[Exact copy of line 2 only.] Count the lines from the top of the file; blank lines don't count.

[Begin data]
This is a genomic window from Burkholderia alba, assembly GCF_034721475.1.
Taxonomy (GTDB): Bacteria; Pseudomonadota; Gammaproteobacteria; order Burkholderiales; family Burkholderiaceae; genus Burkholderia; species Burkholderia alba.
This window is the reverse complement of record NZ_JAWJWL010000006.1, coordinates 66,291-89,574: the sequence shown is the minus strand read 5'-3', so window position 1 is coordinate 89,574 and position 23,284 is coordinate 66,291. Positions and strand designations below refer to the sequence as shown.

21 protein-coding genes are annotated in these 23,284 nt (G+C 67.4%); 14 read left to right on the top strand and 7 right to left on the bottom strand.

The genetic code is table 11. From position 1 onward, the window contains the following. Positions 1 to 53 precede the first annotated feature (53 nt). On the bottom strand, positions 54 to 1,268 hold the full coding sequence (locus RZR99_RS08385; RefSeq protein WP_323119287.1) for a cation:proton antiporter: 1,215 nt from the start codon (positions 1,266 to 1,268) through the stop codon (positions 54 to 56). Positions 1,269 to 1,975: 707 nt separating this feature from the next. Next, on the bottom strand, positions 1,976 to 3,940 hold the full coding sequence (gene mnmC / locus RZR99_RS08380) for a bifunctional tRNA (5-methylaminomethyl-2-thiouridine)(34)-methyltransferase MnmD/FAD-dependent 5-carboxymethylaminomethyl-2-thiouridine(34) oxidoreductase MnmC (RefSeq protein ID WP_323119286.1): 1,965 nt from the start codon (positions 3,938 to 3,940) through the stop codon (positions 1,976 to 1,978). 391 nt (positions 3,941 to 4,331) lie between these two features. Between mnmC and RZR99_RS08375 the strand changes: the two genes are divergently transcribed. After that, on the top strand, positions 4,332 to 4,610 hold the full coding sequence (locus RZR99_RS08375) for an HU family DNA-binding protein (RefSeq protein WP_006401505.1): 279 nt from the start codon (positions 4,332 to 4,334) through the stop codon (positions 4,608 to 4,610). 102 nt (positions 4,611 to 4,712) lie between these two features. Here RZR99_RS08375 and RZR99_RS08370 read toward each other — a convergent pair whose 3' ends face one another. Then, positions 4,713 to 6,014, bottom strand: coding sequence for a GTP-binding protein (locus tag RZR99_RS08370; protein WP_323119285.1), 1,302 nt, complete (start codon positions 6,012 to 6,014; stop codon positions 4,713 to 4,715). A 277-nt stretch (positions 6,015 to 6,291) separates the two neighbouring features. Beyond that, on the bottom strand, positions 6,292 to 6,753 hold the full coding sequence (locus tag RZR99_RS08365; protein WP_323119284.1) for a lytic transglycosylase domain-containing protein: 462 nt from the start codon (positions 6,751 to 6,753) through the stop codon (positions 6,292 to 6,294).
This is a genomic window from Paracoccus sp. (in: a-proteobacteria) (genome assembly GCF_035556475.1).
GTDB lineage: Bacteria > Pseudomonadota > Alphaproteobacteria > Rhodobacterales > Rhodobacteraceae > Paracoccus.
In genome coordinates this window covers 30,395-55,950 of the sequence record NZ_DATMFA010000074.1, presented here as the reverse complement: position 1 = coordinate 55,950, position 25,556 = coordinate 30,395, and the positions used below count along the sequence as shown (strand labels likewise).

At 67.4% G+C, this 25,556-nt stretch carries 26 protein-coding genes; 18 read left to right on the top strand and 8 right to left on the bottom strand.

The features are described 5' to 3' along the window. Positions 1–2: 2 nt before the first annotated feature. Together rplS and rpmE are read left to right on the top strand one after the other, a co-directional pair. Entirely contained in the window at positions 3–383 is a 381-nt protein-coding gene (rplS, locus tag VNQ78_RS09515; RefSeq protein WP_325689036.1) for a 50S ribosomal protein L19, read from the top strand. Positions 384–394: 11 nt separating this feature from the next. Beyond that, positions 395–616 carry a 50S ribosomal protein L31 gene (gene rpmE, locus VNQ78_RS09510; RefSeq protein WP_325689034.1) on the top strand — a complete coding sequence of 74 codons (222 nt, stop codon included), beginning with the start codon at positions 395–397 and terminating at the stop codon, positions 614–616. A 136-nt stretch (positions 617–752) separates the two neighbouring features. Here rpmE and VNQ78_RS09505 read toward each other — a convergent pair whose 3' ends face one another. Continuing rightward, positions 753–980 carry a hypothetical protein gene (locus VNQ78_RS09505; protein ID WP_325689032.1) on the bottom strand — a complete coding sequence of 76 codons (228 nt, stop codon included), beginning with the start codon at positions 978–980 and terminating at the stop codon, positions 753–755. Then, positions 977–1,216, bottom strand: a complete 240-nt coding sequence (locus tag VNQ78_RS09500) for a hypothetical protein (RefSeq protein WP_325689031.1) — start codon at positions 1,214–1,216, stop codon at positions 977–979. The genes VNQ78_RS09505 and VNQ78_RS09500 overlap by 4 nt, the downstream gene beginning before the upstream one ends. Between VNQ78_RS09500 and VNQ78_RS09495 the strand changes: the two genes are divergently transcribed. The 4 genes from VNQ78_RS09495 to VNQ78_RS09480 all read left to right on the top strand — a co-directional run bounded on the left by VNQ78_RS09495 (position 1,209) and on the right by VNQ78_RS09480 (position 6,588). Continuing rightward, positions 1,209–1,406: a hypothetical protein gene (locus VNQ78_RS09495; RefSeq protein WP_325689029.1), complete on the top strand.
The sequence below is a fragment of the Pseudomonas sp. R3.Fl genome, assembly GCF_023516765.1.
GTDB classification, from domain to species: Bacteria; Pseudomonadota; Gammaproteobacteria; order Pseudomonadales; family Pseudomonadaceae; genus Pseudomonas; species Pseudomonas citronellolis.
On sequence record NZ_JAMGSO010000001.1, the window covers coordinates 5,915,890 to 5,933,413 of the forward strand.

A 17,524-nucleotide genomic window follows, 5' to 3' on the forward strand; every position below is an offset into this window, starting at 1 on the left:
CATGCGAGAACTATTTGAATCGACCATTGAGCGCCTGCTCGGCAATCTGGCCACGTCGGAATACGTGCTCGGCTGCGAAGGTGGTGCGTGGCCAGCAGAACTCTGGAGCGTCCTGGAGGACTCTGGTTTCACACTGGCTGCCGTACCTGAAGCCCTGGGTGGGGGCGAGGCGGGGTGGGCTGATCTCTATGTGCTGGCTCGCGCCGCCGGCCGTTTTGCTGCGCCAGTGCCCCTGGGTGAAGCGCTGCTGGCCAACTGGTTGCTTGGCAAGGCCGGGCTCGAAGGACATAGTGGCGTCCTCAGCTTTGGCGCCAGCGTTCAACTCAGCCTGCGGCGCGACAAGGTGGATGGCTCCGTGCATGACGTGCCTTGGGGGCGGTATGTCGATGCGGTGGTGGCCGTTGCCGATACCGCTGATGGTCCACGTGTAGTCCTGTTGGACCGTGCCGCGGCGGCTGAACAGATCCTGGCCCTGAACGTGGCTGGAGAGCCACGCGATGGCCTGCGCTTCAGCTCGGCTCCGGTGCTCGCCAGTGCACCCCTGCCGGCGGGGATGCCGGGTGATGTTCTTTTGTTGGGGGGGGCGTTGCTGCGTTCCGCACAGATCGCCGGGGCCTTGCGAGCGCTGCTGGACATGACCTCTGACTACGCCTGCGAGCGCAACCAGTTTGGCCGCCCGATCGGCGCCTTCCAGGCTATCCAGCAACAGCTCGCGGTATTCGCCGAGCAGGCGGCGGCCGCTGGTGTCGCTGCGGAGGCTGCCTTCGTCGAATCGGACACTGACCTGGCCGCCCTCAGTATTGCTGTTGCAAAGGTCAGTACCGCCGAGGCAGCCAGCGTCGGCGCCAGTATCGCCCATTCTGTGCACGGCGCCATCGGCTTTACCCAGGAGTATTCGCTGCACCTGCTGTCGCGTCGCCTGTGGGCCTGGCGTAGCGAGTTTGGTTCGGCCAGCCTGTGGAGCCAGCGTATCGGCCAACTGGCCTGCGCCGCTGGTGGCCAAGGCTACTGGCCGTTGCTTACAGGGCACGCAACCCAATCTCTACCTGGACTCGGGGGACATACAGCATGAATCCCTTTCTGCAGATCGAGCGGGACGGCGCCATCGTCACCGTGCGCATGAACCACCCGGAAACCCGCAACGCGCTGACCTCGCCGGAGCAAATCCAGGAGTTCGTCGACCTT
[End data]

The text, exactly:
Taxonomy (GTDB): Bacteria; Pseudomonadota; Gammaproteobacteria; order Burkholderiales; family Burkholderiaceae; genus Burkholderia; species Burkholderia alba.